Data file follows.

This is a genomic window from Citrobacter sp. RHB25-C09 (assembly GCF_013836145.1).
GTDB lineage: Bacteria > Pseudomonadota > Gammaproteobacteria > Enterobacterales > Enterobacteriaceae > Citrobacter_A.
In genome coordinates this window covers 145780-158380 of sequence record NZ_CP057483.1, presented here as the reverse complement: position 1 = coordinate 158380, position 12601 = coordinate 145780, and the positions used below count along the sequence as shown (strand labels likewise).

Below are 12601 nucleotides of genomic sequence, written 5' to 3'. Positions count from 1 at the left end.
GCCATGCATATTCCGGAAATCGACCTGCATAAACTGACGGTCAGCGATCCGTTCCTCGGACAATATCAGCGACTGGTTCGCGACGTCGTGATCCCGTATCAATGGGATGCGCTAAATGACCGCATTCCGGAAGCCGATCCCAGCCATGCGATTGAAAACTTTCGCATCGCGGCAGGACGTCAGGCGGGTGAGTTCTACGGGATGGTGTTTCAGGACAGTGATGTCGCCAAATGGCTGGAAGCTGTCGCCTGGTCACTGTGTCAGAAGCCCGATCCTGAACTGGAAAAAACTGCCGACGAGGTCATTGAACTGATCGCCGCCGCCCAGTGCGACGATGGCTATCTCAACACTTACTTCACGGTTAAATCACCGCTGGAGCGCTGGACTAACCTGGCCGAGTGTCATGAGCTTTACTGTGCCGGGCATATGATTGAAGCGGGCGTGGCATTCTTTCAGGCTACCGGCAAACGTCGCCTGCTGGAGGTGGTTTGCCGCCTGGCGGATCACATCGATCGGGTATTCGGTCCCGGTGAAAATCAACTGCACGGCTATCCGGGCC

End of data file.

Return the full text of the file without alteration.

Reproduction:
This is a genomic window from Citrobacter sp. RHB25-C09 (assembly GCF_013836145.1).
GTDB lineage: Bacteria > Pseudomonadota > Gammaproteobacteria > Enterobacterales > Enterobacteriaceae > Citrobacter_A.
In genome coordinates this window covers 145780-158380 of sequence record NZ_CP057483.1, presented here as the reverse complement: position 1 = coordinate 158380, position 12601 = coordinate 145780, and the positions used below count along the sequence as shown (strand labels likewise).

Below are 12601 nucleotides of genomic sequence, written 5' to 3'. Positions count from 1 at the left end.
GCCATGCATATTCCGGAAATCGACCTGCATAAACTGACGGTCAGCGATCCGTTCCTCGGACAATATCAGCGACTGGTTCGCGACGTCGTGATCCCGTATCAATGGGATGCGCTAAATGACCGCATTCCGGAAGCCGATCCCAGCCATGCGATTGAAAACTTTCGCATCGCGGCAGGACGTCAGGCGGGTGAGTTCTACGGGATGGTGTTTCAGGACAGTGATGTCGCCAAATGGCTGGAAGCTGTCGCCTGGTCACTGTGTCAGAAGCCCGATCCTGAACTGGAAAAAACTGCCGACGAGGTCATTGAACTGATCGCCGCCGCCCAGTGCGACGATGGCTATCTCAACACTTACTTCACGGTTAAATCACCGCTGGAGCGCTGGACTAACCTGGCCGAGTGTCATGAGCTTTACTGTGCCGGGCATATGATTGAAGCGGGCGTGGCATTCTTTCAGGCTACCGGCAAACGTCGCCTGCTGGAGGTGGTTTGCCGCCTGGCGGATCACATCGATCGGGTATTCGGTCCCGGTGAAAATCAACTGCACGGCTATCCGGGCC